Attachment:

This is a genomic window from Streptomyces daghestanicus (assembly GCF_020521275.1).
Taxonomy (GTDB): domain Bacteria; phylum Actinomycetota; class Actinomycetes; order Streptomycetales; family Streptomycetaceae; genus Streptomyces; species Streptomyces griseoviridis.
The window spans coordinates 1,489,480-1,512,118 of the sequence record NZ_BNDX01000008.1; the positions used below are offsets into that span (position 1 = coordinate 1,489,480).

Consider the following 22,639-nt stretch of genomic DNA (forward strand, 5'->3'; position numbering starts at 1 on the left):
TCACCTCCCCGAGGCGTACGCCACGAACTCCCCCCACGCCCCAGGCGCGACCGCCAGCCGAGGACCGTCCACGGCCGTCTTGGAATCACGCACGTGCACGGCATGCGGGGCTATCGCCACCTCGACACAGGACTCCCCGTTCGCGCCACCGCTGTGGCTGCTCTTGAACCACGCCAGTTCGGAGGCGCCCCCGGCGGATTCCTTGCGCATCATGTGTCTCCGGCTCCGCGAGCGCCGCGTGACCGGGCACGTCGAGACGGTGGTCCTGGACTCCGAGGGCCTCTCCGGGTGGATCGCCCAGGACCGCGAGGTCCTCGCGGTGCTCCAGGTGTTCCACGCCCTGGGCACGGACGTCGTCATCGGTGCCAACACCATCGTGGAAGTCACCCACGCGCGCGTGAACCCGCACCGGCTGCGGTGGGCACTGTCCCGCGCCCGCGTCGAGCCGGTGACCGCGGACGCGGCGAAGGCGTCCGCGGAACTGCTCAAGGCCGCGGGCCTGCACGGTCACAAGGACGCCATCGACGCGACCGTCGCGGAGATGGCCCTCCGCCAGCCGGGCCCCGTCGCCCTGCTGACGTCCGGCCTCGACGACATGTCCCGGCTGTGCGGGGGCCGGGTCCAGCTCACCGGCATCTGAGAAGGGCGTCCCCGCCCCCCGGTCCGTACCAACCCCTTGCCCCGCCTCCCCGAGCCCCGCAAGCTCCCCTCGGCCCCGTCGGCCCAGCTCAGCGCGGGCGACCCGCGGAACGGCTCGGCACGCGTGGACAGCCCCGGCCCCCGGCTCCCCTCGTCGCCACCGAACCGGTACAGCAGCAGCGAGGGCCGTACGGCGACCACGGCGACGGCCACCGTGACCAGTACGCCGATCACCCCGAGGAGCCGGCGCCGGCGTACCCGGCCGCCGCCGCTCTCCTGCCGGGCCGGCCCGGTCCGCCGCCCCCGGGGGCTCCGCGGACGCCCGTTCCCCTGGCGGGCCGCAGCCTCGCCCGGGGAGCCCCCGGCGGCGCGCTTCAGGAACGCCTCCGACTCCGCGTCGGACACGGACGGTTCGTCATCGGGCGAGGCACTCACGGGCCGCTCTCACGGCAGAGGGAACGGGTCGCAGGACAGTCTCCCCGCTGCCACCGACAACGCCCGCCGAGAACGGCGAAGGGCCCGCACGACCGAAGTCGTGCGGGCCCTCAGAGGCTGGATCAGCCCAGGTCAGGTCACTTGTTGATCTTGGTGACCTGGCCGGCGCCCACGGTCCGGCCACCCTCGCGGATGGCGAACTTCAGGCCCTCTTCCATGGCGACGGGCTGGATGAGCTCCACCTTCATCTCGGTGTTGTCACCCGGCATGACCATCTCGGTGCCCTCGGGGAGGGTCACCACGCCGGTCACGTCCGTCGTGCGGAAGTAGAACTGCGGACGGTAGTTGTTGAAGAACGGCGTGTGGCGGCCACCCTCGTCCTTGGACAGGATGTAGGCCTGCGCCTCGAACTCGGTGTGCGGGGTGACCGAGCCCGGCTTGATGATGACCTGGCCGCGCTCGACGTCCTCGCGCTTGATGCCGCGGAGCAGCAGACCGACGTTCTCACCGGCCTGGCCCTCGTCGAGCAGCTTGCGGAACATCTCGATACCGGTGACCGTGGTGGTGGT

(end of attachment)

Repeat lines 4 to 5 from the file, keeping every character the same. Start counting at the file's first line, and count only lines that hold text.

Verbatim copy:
Consider the following 22,639-nt stretch of genomic DNA (forward strand, 5'->3'; position numbering starts at 1 on the left):
TCACCTCCCCGAGGCGTACGCCACGAACTCCCCCCACGCCCCAGGCGCGACCGCCAGCCGAGGACCGTCCACGGCCGTCTTGGAATCACGCACGTGCACGGCATGCGGGGCTATCGCCACCTCGACACAGGACTCCCCGTTCGCGCCACCGCTGTGGCTGCTCTTGAACCACGCCAGTTCGGAGGCGCCCCCGGCGGATTCCTTGCGCATCATGTGTCTCCGGCTCCGCGAGCGCCGCGTGACCGGGCACGTCGAGACGGTGGTCCTGGACTCCGAGGGCCTCTCCGGGTGGATCGCCCAGGACCGCGAGGTCCTCGCGGTGCTCCAGGTGTTCCACGCCCTGGGCACGGACGTCGTCATCGGTGCCAACACCATCGTGGAAGTCACCCACGCGCGCGTGAACCCGCACCGGCTGCGGTGGGCACTGTCCCGCGCCCGCGTCGAGCCGGTGACCGCGGACGCGGCGAAGGCGTCCGCGGAACTGCTCAAGGCCGCGGGCCTGCACGGTCACAAGGACGCCATCGACGCGACCGTCGCGGAGATGGCCCTCCGCCAGCCGGGCCCCGTCGCCCTGCTGACGTCCGGCCTCGACGACATGTCCCGGCTGTGCGGGGGCCGGGTCCAGCTCACCGGCATCTGAGAAGGGCGTCCCCGCCCCCCGGTCCGTACCAACCCCTTGCCCCGCCTCCCCGAGCCCCGCAAGCTCCCCTCGGCCCCGTCGGCCCAGCTCAGCGCGGGCGACCCGCGGAACGGCTCGGCACGCGTGGACAGCCCCGGCCCCCGGCTCCCCTCGTCGCCACCGAACCGGTACAGCAGCAGCGAGGGCCGTACGGCGACCACGGCGACGGCCACCGTGACCAGTACGCCGATCACCCCGAGGAGCCGGCGCCGGCGTACCCGGCCGCCGCCGCTCTCCTGCCGGGCCGGCCCGGTCCGCCGCCCCCGGGGGCTCCGCGGACGCCCGTTCCCCTGGCGGGCCGCAGCCTCGCCCGGGGAGCCCCCGGCGGCGCGCTTCAGGAACGCCTCCGACTCCGCGTCGGACACGGACGGTTCGTCATCGGGCGAGGCACTCACGGGCCGCTCTCACGGCAGAGGGAACGGGTCGCAGGACAGTCTCCCCGCTGCCACCGACAACGCCCGCCGAGAACGGCGAAGGGCCCGCACGACCGAAGTCGTGCGGGCCCTCAGAGGCTGGATCAGCCCAGGTCAGGTCACTTGTTGATCTTGGTGACCTGGCCGGCGCCCACGGTCCGGCCACCCTCGCGGATGGCGAACTTCAGGCCCTCTTCCATGGCGACGGGCTGGATGAGCTCCACCTTCATCTCGGTGTTGTCACCCGGCATGACCATCTCGGTGCCCTCGGGGAGGGTCACCACGCCGGTCACGTCCGTCGTGCGGAAGTAGAACTGCGGACGGTAGTTGTTGAAGAACGGCGTGTGGCGGCCACCCTCGTCCTTGGACAGGATGTAGGCCTGCGCCTCGAACTCGGTGTGCGGGGTGACCGAGCCCGGCTTGATGATGACCTGGCCGCGCTCGACGTCCTCGCGCTTGATGCCGCGGAGCAGCAGACCGACGTTCTCACCGGCCTGGCCCTCGTCGAGCAGCTTGCGGAACATCTCGATACCGGTGACCGTGGTGGTGGT